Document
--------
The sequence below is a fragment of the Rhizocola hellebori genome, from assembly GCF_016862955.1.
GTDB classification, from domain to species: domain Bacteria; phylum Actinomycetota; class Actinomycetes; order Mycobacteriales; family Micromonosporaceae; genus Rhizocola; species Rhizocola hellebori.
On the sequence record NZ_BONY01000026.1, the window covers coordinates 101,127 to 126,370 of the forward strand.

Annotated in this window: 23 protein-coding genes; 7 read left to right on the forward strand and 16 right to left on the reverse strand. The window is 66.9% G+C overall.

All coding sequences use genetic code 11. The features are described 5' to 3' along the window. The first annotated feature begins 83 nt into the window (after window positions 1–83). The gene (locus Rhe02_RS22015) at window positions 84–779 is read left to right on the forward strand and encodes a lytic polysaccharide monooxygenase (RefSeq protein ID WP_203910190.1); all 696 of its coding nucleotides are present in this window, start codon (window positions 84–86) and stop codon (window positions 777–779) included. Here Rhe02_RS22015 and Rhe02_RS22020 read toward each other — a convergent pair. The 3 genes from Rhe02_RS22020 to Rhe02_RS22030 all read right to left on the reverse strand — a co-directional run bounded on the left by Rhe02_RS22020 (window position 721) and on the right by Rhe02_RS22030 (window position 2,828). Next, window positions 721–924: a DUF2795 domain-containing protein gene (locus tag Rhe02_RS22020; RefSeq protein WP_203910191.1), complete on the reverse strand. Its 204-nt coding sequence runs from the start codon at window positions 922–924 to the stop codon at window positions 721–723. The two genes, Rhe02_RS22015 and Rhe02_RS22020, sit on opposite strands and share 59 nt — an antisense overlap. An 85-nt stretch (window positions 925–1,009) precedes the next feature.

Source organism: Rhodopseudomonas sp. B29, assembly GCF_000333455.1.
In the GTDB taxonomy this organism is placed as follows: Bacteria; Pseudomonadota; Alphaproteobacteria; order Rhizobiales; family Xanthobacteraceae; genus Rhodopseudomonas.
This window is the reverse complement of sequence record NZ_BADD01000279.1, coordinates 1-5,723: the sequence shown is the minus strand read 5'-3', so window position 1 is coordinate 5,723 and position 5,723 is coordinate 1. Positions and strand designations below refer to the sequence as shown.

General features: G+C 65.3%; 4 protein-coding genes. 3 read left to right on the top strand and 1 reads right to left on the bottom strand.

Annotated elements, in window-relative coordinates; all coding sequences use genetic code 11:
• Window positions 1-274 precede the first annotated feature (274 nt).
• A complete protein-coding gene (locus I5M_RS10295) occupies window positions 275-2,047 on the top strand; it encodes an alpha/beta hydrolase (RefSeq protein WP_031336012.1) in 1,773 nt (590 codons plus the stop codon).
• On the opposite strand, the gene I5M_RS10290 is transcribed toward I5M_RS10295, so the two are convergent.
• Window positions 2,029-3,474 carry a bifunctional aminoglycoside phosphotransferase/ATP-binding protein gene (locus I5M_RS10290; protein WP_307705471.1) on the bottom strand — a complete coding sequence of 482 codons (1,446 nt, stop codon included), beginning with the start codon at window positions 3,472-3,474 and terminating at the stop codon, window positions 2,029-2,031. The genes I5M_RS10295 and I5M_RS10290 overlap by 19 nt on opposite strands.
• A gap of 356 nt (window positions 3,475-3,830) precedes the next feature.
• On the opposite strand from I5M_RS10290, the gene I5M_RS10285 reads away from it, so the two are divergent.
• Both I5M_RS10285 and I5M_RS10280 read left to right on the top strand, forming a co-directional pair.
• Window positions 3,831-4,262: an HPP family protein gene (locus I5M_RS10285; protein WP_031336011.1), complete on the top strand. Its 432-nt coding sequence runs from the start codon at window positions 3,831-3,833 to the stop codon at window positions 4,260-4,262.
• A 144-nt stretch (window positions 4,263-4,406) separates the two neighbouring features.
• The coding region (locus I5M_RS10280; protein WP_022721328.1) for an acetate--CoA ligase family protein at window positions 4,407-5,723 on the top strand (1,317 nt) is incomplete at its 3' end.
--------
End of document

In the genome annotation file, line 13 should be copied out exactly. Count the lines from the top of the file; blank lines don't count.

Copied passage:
• On the opposite strand, the gene I5M_RS10290 is transcribed toward I5M_RS10295, so the two are convergent.